The theory of evolution is universally accepted among scientists.
The issue is not so cut-and-dry in U.S. high school science classes, with most public school teachers hesitating to fully endorse it, according to a study published Friday in Science magazine.
Influenced by personal beliefs or attempting to avoid controversy, science educators use a “variety of approaches” to teach evolution, “all of which tend to cheat students out of a rigorous science education,” said Eric Plutzer, who conducted the study with Michael Berkman. Both are political scientists at Pennsylvania State University in University Park, Pa.
“Supporters of evolution, scientific methods and reason itself are losing battles in America’s classrooms,” Plutzer and Berkman write in the article about their study.
The biggest detractors of effective instruction on evolutionary biology are not teachers who actively cover non-scientific ideas on the origins of life, such as creationism and intelligent design, stated Plutzer in an interview. Rather, it’s the teachers who do not cover it adequately, he said.
“Four times as many students are getting poor instruction in evolution as are being enthusiastically taught creationism,” Plutzer said.
The study surveyed 926 public high school biology teachers across the U.S. and found that nearly two-thirds of them don't strongly advocate evolutionary biology or any other alternative explanation for the origin of life.
About 13 percent of high school biology teachers spent at least an hour in their science classes presenting creationism or intelligent design in a positive light, the researchers found when they analyzed data from the National Survey of High School Biology, which conducted the sampling of the 926 science educators.
An added 5 percent of science teachers reported validating creationism in passing or when asked by students, the study said.
Creationism and intelligent design challenge the theory of evolution and include the participation of God or of a supernatural intelligent agent in explanations of nature. These ideas of the origins of life and the universe cannot be proven using the scientific method, according to to the National Research Council.
Only 23 percent of teachers taught evolutionary biology as recommended by the NRC, according to the data. The council endorses incorporating evolution into teaching about other biological concepts.
Evolution is often taught as a stand-alone topic, using only the fossil record as evidence, when it is “the foundation for all areas of biology,” said Jay Labov, senior adviser for education and communication at the NRC.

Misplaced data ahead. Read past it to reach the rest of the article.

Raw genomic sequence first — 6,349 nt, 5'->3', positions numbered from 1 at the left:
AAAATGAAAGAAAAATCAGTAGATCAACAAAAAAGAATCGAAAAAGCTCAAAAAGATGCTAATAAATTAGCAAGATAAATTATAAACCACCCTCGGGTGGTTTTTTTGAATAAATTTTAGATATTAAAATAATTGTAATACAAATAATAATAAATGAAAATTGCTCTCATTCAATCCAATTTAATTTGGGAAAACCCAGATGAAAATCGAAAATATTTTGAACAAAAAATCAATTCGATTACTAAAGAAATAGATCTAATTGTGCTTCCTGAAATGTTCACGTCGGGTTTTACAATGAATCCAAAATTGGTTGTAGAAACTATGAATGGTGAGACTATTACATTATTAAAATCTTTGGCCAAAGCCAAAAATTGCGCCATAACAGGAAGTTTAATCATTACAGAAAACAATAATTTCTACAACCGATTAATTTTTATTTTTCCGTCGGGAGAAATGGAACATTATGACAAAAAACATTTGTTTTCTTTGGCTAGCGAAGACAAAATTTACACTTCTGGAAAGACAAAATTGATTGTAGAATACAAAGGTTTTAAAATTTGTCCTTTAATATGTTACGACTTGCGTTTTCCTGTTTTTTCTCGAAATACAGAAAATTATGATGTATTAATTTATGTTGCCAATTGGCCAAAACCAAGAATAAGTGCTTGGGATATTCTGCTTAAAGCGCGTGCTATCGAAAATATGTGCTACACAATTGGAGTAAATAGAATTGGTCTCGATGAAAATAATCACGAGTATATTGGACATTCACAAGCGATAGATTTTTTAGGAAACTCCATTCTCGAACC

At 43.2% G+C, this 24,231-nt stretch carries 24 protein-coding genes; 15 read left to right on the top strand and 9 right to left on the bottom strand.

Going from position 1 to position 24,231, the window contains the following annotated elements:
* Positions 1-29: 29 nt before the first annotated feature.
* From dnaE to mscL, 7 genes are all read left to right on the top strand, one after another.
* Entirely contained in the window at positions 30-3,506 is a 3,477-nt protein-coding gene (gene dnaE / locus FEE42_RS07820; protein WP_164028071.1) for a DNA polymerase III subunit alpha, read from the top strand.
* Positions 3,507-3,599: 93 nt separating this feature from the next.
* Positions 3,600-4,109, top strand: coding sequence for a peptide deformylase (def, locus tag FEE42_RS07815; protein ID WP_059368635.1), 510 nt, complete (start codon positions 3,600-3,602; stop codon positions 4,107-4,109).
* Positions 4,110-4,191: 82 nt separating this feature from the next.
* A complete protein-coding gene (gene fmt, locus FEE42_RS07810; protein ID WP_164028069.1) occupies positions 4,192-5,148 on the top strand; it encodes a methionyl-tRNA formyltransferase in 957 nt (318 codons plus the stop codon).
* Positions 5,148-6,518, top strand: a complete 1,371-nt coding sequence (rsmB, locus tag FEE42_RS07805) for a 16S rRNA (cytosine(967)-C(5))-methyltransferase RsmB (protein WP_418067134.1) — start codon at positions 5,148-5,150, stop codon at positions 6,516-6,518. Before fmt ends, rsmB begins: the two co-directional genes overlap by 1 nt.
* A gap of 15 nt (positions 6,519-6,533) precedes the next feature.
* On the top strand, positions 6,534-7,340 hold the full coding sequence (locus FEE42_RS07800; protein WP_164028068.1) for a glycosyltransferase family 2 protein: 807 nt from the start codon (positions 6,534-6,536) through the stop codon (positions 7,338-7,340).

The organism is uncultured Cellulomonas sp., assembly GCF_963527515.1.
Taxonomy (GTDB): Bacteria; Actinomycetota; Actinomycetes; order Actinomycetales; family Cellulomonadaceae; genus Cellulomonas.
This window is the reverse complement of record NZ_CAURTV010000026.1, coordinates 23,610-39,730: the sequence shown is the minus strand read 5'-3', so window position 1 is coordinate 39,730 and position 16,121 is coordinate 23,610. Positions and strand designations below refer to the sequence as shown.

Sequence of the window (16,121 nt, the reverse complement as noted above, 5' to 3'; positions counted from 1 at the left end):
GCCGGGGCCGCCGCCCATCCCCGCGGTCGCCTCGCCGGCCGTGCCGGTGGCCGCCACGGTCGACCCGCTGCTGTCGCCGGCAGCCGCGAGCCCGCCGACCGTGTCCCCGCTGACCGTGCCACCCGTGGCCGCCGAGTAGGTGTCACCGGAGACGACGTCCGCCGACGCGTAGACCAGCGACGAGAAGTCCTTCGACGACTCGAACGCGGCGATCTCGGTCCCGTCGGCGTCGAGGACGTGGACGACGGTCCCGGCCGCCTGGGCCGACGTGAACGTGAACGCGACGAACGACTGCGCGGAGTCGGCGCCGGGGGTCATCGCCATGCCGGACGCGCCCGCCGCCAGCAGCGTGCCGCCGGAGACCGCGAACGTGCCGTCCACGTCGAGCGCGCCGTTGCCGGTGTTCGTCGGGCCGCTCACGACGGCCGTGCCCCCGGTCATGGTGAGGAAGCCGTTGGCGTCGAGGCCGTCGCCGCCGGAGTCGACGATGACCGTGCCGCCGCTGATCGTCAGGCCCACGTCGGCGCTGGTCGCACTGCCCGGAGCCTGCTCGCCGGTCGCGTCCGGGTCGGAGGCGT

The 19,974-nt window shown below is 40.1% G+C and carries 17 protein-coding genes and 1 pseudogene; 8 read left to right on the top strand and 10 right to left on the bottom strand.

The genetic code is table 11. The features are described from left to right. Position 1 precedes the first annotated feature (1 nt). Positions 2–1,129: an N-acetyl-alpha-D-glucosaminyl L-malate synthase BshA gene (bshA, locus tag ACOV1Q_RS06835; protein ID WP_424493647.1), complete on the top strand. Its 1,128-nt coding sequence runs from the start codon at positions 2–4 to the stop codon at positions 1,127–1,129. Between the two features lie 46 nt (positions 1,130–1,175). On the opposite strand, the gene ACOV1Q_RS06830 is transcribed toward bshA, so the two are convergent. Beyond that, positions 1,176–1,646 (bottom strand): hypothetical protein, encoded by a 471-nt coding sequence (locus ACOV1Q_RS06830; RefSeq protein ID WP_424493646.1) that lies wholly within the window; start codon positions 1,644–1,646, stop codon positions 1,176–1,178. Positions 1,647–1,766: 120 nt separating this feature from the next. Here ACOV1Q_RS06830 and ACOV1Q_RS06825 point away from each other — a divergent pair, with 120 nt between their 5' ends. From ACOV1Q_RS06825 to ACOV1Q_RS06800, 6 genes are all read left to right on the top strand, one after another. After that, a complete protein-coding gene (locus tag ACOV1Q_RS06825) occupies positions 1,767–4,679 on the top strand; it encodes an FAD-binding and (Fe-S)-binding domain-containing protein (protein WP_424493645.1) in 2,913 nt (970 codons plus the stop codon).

Students need to understand “how evolution is occurring now,” he said.
The theory of evolution is not limited to the process of change over time that leads to different species suited to their own environments. It also explains how bacteria develop antibiotic resistance, according to the NRC.
Teachers are under pressure to downplay or eliminate the teaching of evolution, Plutzer notes in the study report.
There are three significant choices teachers make that detract from a strong grounding in evolution, according to the study. Some teach evolution as it relates strictly to molecular biology. Others explain that students need to know evolution because it is on state tests. Finally, another group in the “cautious 60 percent” presents various positions about evolutionary processes, scientific and not, allowing for students to make up their own mind, according to the study.
This can seriously undermine students’ ability to make judgments about the world around them, said Pultzer.
“When teachers suggest that scientific conclusions are something you can determine based on your opinion, many students will simply accept the prevailing beliefs in their communities and families,” he said.
Students should be taught evolution “in a way that lets them know clearly that evolution is the dominant thought among scientists and governs the way they see the living world” from a scientific perspective, said Katie Tseng, an adjunct faculty member at the School of Education and Social Policy at Northwestern University.
Having taught in Chicago Public Schools and trained future science educators, Tseng said it’s important for students to hear other ideas.
As a teacher, Tseng said she invited proponents of intelligent design to speak to her classes after they had finished their science unit on evolution.
She said students inevitably question and doubt the theory of evolution.
“The nature of science is not to shut down ideas you don’t agree with. The nature of science is to hear them out and either accept or reject based on data,” she said. Students could “shut down to learning if there is not at least some forum for their ideas and thoughts to be explored.”
Plutzer said it makes sense to expose students to alternative theories if it serves to explain the scientific process.
However, teaching just to expose students to different theories is “more appropriate in a course on comparative religion and could include creation perspectives from all of the world religions,” he said.
Science teachers need to be well-versed in the scientific method and the processes involved in coming to a scientific theory such as evolution, the study stated. Teaching the controversy behind evolution can “undermine the legitimacy of findings that are well established” by the scientific community.
“Many teachers would do a better job if they had more command of the subject and the increased confidence that comes with expertise,” Plutzer said.
The study suggests required courses in evolution for future science teachers and refresher courses for teachers later in their careers.
Core academic standards call for schools and teachers to cover the evolutionary process and evidence for it in science class.
These guidelines “make no sense if teachers ignore them,” Plutzer said.